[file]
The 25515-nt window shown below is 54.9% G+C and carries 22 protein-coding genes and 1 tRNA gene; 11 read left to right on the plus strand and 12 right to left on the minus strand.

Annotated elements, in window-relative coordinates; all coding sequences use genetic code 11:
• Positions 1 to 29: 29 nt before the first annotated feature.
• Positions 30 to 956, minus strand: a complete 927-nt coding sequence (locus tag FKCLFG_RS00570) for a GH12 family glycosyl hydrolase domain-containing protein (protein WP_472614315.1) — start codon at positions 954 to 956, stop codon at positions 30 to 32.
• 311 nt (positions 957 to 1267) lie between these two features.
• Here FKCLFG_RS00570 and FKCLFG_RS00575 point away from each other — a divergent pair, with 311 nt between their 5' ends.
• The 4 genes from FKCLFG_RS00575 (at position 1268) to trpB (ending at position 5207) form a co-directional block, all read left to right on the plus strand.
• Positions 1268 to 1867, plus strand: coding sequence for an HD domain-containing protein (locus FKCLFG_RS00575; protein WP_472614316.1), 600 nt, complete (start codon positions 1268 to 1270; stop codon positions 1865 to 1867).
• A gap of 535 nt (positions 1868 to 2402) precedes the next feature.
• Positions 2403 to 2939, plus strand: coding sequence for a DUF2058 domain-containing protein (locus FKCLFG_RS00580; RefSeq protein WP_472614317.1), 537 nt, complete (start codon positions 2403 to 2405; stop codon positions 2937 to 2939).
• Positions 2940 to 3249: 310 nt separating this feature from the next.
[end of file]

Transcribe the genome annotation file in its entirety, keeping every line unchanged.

The 25515-nt window shown below is 54.9% G+C and carries 22 protein-coding genes and 1 tRNA gene; 11 read left to right on the plus strand and 12 right to left on the minus strand.

Annotated elements, in window-relative coordinates; all coding sequences use genetic code 11:
• Positions 1 to 29: 29 nt before the first annotated feature.
• Positions 30 to 956, minus strand: a complete 927-nt coding sequence (locus tag FKCLFG_RS00570) for a GH12 family glycosyl hydrolase domain-containing protein (protein WP_472614315.1) — start codon at positions 954 to 956, stop codon at positions 30 to 32.
• 311 nt (positions 957 to 1267) lie between these two features.
• Here FKCLFG_RS00570 and FKCLFG_RS00575 point away from each other — a divergent pair, with 311 nt between their 5' ends.
• The 4 genes from FKCLFG_RS00575 (at position 1268) to trpB (ending at position 5207) form a co-directional block, all read left to right on the plus strand.
• Positions 1268 to 1867, plus strand: coding sequence for an HD domain-containing protein (locus FKCLFG_RS00575; protein WP_472614316.1), 600 nt, complete (start codon positions 1268 to 1270; stop codon positions 1865 to 1867).
• A gap of 535 nt (positions 1868 to 2402) precedes the next feature.
• Positions 2403 to 2939, plus strand: coding sequence for a DUF2058 domain-containing protein (locus FKCLFG_RS00580; RefSeq protein WP_472614317.1), 537 nt, complete (start codon positions 2403 to 2405; stop codon positions 2937 to 2939).
• Positions 2940 to 3249: 310 nt separating this feature from the next.